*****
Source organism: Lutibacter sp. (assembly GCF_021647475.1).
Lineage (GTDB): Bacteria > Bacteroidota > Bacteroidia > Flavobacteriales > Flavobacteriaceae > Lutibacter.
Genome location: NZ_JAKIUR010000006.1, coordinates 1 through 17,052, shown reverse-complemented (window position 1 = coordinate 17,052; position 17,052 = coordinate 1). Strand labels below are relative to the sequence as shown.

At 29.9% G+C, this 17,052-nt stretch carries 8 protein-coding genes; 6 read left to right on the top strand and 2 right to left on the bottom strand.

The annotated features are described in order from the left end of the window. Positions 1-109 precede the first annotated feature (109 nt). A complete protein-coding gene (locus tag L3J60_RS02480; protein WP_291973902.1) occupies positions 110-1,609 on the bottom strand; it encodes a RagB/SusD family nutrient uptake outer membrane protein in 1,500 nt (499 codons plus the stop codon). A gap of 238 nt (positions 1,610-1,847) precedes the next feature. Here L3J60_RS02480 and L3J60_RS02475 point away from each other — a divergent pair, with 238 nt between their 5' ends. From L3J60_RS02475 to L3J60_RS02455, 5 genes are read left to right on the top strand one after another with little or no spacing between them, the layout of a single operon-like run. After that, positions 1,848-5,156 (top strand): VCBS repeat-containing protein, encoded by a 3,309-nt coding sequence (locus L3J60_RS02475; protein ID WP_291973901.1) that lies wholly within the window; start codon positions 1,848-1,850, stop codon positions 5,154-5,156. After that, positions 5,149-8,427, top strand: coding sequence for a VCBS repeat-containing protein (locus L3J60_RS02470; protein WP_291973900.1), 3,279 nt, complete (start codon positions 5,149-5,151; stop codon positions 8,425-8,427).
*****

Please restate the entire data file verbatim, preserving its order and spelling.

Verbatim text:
Source organism: Lutibacter sp. (assembly GCF_021647475.1).
Lineage (GTDB): Bacteria > Bacteroidota > Bacteroidia > Flavobacteriales > Flavobacteriaceae > Lutibacter.
Genome location: NZ_JAKIUR010000006.1, coordinates 1 through 17,052, shown reverse-complemented (window position 1 = coordinate 17,052; position 17,052 = coordinate 1). Strand labels below are relative to the sequence as shown.

At 29.9% G+C, this 17,052-nt stretch carries 8 protein-coding genes; 6 read left to right on the top strand and 2 right to left on the bottom strand.

The annotated features are described in order from the left end of the window. Positions 1-109 precede the first annotated feature (109 nt). A complete protein-coding gene (locus tag L3J60_RS02480; protein WP_291973902.1) occupies positions 110-1,609 on the bottom strand; it encodes a RagB/SusD family nutrient uptake outer membrane protein in 1,500 nt (499 codons plus the stop codon). A gap of 238 nt (positions 1,610-1,847) precedes the next feature. Here L3J60_RS02480 and L3J60_RS02475 point away from each other — a divergent pair, with 238 nt between their 5' ends. From L3J60_RS02475 to L3J60_RS02455, 5 genes are read left to right on the top strand one after another with little or no spacing between them, the layout of a single operon-like run. After that, positions 1,848-5,156 (top strand): VCBS repeat-containing protein, encoded by a 3,309-nt coding sequence (locus L3J60_RS02475; protein ID WP_291973901.1) that lies wholly within the window; start codon positions 1,848-1,850, stop codon positions 5,154-5,156. After that, positions 5,149-8,427, top strand: coding sequence for a VCBS repeat-containing protein (locus L3J60_RS02470; protein WP_291973900.1), 3,279 nt, complete (start codon positions 5,149-5,151; stop codon positions 8,425-8,427).